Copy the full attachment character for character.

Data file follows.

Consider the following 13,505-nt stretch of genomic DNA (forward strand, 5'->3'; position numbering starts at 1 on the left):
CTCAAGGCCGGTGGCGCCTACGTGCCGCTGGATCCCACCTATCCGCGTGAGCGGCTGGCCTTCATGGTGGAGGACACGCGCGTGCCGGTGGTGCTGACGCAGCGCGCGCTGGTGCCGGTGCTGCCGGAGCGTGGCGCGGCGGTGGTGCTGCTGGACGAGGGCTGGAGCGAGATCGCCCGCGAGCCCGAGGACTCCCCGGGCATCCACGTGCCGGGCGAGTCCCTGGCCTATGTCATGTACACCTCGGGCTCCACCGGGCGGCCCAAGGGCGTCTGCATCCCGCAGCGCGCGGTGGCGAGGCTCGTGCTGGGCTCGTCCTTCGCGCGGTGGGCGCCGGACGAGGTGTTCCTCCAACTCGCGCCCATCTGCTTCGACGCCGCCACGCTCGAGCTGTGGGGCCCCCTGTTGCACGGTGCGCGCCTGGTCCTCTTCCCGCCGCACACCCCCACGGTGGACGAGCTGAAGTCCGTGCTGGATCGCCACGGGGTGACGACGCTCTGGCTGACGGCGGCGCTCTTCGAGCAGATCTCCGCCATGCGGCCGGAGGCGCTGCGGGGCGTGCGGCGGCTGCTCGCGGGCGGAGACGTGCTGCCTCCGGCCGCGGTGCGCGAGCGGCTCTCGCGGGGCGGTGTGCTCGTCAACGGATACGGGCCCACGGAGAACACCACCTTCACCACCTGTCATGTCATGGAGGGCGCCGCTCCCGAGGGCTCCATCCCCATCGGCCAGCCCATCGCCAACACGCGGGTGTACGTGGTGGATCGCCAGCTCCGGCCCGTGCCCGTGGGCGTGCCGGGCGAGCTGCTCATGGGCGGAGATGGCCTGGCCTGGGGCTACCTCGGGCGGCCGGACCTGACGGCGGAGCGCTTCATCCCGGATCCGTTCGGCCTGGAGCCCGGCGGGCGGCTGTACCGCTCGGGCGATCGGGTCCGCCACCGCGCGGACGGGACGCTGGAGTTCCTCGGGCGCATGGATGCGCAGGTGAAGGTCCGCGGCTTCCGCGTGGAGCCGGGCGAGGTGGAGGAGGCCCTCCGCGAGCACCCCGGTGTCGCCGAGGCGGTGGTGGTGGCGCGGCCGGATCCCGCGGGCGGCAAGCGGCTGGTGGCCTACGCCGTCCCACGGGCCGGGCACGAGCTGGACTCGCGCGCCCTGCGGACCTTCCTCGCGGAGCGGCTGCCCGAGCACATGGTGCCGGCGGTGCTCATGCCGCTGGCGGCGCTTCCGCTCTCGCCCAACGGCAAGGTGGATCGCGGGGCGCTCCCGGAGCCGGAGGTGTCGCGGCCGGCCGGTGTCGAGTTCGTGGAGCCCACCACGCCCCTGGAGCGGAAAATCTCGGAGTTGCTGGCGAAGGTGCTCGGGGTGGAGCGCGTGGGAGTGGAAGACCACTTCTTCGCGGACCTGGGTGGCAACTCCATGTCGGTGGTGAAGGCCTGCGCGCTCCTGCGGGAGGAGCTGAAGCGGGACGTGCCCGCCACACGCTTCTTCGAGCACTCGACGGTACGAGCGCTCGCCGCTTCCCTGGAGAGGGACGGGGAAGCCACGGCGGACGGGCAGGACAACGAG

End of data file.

Consider the following 13,505-nt stretch of genomic DNA (forward strand, 5'->3'; position numbering starts at 1 on the left):
CTCAAGGCCGGTGGCGCCTACGTGCCGCTGGATCCCACCTATCCGCGTGAGCGGCTGGCCTTCATGGTGGAGGACACGCGCGTGCCGGTGGTGCTGACGCAGCGCGCGCTGGTGCCGGTGCTGCCGGAGCGTGGCGCGGCGGTGGTGCTGCTGGACGAGGGCTGGAGCGAGATCGCCCGCGAGCCCGAGGACTCCCCGGGCATCCACGTGCCGGGCGAGTCCCTGGCCTATGTCATGTACACCTCGGGCTCCACCGGGCGGCCCAAGGGCGTCTGCATCCCGCAGCGCGCGGTGGCGAGGCTCGTGCTGGGCTCGTCCTTCGCGCGGTGGGCGCCGGACGAGGTGTTCCTCCAACTCGCGCCCATCTGCTTCGACGCCGCCACGCTCGAGCTGTGGGGCCCCCTGTTGCACGGTGCGCGCCTGGTCCTCTTCCCGCCGCACACCCCCACGGTGGACGAGCTGAAGTCCGTGCTGGATCGCCACGGGGTGACGACGCTCTGGCTGACGGCGGCGCTCTTCGAGCAGATCTCCGCCATGCGGCCGGAGGCGCTGCGGGGCGTGCGGCGGCTGCTCGCGGGCGGAGACGTGCTGCCTCCGGCCGCGGTGCGCGAGCGGCTCTCGCGGGGCGGTGTGCTCGTCAACGGATACGGGCCCACGGAGAACACCACCTTCACCACCTGTCATGTCATGGAGGGCGCCGCTCCCGAGGGCTCCATCCCCATCGGCCAGCCCATCGCCAACACGCGGGTGTACGTGGTGGATCGCCAGCTCCGGCCCGTGCCCGTGGGCGTGCCGGGCGAGCTGCTCATGGGCGGAGATGGCCTGGCCTGGGGCTACCTCGGGCGGCCGGACCTGACGGCGGAGCGCTTCATCCCGGATCCGTTCGGCCTGGAGCCCGGCGGGCGGCTGTACCGCTCGGGCGATCGGGTCCGCCACCGCGCGGACGGGACGCTGGAGTTCCTCGGGCGCATGGATGCGCAGGTGAAGGTCCGCGGCTTCCGCGTGGAGCCGGGCGAGGTGGAGGAGGCCCTCCGCGAGCACCCCGGTGTCGCCGAGGCGGTGGTGGTGGCGCGGCCGGATCCCGCGGGCGGCAAGCGGCTGGTGGCCTACGCCGTCCCACGGGCCGGGCACGAGCTGGACTCGCGCGCCCTGCGGACCTTCCTCGCGGAGCGGCTGCCCGAGCACATGGTGCCGGCGGTGCTCATGCCGCTGGCGGCGCTTCCGCTCTCGCCCAACGGCAAGGTGGATCGCGGGGCGCTCCCGGAGCCGGAGGTGTCGCGGCCGGCCGGTGTCGAGTTCGTGGAGCCCACCACGCCCCTGGAGCGGAAAATCTCGGAGTTGCTGGCGAAGGTGCTCGGGGTGGAGCGCGTGGGAGTGGAAGACCACTTCTTCGCGGACCTGGGTGGCAACTCCATGTCGGTGGTGAAGGCCTGCGCGCTCCTGCGGGAGGAGCTGAAGCGGGACGTGCCCGCCACACGCTTCTTCGAGCACTCGACGGTACGAGCGCTCGCCGCTTCCCTGGAGAGGGACGGGGAAGCCACGGCGGACGGGCAGGACAACGAG